MAC BRAHMBHATT

Q:

How I can bring my A1C down? My A1C was 7.6, then 7.9 and now it's spiked to 8.00. I work an evening shift and my lunch time is not fixed. Every day different. Is that a possible reason for my A1c going up? Sometimes when I come home from work, my blood sugar level is down to 83. I also feel very tired. I should exercise, but I don't because of my night shift job. Please advise me.

Patty Bonsignore

A:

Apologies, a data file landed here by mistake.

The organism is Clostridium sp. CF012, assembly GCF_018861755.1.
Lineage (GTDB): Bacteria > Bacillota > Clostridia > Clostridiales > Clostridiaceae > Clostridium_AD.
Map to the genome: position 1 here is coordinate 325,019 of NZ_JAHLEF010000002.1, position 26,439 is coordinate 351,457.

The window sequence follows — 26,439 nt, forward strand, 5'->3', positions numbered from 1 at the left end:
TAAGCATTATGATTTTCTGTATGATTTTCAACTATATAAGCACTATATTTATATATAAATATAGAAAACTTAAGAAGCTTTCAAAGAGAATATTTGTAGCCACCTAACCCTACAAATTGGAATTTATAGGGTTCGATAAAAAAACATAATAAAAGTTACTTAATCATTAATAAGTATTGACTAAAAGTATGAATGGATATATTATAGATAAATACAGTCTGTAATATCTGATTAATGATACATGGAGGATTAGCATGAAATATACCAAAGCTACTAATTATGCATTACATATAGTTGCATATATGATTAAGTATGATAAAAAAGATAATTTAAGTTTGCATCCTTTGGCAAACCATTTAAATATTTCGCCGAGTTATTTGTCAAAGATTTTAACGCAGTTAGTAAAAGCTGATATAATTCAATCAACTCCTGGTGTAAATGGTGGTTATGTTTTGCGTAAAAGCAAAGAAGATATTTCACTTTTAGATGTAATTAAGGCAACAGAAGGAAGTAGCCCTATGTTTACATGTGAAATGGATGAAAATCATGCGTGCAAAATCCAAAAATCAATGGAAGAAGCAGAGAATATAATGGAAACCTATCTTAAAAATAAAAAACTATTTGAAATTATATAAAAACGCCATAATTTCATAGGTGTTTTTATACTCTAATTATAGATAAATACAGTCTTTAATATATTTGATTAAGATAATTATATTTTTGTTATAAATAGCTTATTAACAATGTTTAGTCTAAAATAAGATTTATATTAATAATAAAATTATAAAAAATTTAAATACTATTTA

There are four main ways to control diabetes: by controlling the amount and type of carbohydrates you eat, by increasing physical activity, by taking medications, and by checking your blood glucose with a meter. It sounds like you are having difficulty exercising and eating a consistent lunch due to your night shift work. Even 10 minutes of fast walking 3 times per day can help increase your fitness level, so it doesn’t necessarily take a lot of time. If your A1C is going up it may mean that you need more diabetes medication. As you talk to your doctor, make sure to let him or her know that you have trouble eating your meals at the same time each day. This will be important because some diabetes medications require that you eat your meals at consistent times, and others do not. You will want to try the medications that give you more flexibility with your meal timing first. Seeing a nutritionist to talk about healthy eating and checking your blood glucose more often are also important ways to get the A1C under control. So that you and your doctor will have information to determine the best plan for you, check your blood glucose before meals and before sleep for one to two weeks, write down the numbers and take them to your next appointment. And lastly, getting at least 6 to 8 hours of sleep every day may help lower your blood glucose levels.